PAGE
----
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Ocean Science An interactive open-access journal of the European Geosciences Union
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Discussion papers
https://doi.org/10.5194/os-2018-117
© Author(s) 2018. This work is distributed under
the Creative Commons Attribution 4.0 License.
https://doi.org/10.5194/os-2018-117
© Author(s) 2018. This work is distributed under
the Creative Commons Attribution 4.0 License.

Research article 12 Nov 2018

Research article | 12 Nov 2018

Review status
This discussion paper is a preprint. It is a manuscript under review for the journal Ocean Science (OS).

Investigating the relationship between volume transport and sea surface height in a numerical ocean model

Estee Vermeulen1,2, Björn Backeberg2,3,4, Juliet Hermes1,5, and Shane Elipot6 Estee Vermeulen et al.
  • 1Department of Oceanography, University of Cape Town, Rondebosch, South Africa
  • 2Nansen-Tutu Centre for Marine Environmental Research, University of Cape Town, South Africa
  • 3CSIR, Coastal Systems Research Group, Stellenbosch, South Africa
  • 4Nansen Environmental and Remote Sensing Centre, Bergen, Norway
  • 5South African Environmental Observation Network, Egagasini Node, Cape Town, South Africa
  • 6Rosenstiel School of Marine and Atmospheric Science, University of Miami, 4600 Rickenbacker Causeway, Miami, FL 33149

Abstract. The Agulhas Current Time-series mooring array (ACT) measured transport of the Agulhas Current at 34°S for a period of 3 years. Using along-track satellite altimetry data directly above the array, a proxy of Agulhas Current transport was developed based on the relationship between cross-current sea surface height (SSH) gradients and the measured transports. In this study, the robustness of the proxy is tested within a numerical modelling framework, using a 34-year long regional-hindcast simulation from the Hybrid Coordinate Ocean Model (HYCOM). Two reference proxies were created using HYCOM data from 2010–2013, extracting model data at the mooring positions and along the satellite altimeter track for; (1) the box transport (Tbox) and (2) the jet (southwestward) transport (Tjet). Next, sensitivity tests were performed where the proxy was recalculated from HYCOM for (1) a period where the modelled vertical stratification was different compared to the reference proxy, and (2) different lengths of periods: 1, 3, 6, 12, 18 and 34 years. Compared to the simulated (native) transports, it was found that the HYCOM proxy was more capable of estimating the box transport of the Agulhas Current compared to the jet transport. The HYCOM configuration in this study contained exaggerated levels of offshore variability in the form of frequently-impinging baroclinic anticyclonic eddies. These eddies consequently broke down the linear relationship between SSH slope and vertically-integrated transport, resulting in stronger correlations for the inshore linear regression models compared to the ones offshore. Vertically-integrated transport estimates were therefore more accurate inshore than those offshore or when the current was in a meandering state. Results showed that calculating the proxy over shorter or longer time periods in the model did not significantly impact the skill of the Agulhas transport proxy, suggesting that 3-years was a sufficiently long time-period for the observation based transport proxy.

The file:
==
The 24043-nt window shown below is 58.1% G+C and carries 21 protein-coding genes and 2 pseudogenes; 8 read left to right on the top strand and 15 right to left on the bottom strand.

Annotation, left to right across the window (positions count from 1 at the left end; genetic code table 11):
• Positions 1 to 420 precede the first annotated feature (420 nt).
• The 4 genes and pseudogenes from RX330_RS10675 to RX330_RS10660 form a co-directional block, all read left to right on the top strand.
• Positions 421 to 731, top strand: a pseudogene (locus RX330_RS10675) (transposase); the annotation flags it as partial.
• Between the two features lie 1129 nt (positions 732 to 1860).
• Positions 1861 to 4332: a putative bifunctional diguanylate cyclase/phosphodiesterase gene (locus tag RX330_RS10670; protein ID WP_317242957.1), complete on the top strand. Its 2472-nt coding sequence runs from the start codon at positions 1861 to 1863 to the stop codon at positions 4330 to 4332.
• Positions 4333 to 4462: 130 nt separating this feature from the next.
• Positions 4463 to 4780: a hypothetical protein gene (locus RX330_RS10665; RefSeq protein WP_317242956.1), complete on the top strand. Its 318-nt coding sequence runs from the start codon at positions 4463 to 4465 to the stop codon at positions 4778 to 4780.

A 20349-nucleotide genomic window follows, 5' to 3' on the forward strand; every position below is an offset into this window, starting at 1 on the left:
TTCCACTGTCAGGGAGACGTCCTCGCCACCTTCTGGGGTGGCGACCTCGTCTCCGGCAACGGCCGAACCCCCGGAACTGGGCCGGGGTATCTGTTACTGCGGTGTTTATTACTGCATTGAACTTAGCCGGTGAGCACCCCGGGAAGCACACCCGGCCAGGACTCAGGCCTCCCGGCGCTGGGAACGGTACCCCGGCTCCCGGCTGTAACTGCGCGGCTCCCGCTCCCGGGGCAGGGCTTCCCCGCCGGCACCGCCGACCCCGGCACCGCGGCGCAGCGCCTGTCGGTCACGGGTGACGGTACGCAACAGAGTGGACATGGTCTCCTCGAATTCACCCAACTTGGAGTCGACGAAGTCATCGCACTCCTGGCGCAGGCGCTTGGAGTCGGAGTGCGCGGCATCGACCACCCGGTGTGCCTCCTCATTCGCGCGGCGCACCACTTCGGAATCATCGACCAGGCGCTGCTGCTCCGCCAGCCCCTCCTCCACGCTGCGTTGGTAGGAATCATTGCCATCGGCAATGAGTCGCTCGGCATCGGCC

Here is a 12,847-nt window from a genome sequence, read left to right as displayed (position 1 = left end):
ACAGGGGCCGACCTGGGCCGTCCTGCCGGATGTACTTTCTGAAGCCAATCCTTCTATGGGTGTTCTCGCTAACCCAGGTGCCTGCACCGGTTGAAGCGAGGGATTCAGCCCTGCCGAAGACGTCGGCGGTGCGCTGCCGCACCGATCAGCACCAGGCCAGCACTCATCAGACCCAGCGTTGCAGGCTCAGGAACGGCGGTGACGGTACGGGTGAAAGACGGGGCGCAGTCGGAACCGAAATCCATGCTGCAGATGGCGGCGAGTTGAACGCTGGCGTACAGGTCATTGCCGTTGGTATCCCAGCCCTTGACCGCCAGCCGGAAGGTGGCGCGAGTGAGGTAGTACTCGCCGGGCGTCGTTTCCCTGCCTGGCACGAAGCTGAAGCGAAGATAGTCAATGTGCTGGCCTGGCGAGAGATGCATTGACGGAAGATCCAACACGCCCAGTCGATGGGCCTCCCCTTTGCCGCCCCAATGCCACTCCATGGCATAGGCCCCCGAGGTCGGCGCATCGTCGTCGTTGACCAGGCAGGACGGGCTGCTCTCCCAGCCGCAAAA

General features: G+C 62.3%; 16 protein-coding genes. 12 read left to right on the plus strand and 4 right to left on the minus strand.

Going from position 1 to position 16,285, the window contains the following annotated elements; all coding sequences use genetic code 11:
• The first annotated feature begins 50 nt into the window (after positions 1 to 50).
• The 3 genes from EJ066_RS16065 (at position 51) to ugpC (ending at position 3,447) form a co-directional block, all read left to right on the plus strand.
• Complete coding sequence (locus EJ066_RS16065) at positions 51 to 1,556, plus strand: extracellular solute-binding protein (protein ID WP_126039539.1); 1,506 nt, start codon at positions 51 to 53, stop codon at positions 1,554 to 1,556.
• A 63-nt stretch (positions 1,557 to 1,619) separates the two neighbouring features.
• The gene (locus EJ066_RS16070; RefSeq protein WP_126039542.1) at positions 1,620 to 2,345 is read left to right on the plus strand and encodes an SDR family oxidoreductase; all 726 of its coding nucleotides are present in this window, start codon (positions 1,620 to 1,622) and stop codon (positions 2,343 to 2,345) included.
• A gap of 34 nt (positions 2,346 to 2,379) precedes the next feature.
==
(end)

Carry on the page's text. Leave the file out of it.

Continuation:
Estee Vermeulen et al.
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Estee Vermeulen et al.
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Latest update: 18 Dec 2018
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Short summary
This modelling study aimed to recreate the Agulhas transport proxy within a regional HYCOM of the Agulhas Current System, attempting to test the validity of the underlying assumptions on which the satellite-altimeter proxy was based. Results showed that the proxy is sensitive to subsurface variability in the model but that the proxy remained robust regarding the time periods needed to build a sufficient linear relationship between transport and SSH slope.
This modelling study aimed to recreate the Agulhas transport proxy within a regional HYCOM of...
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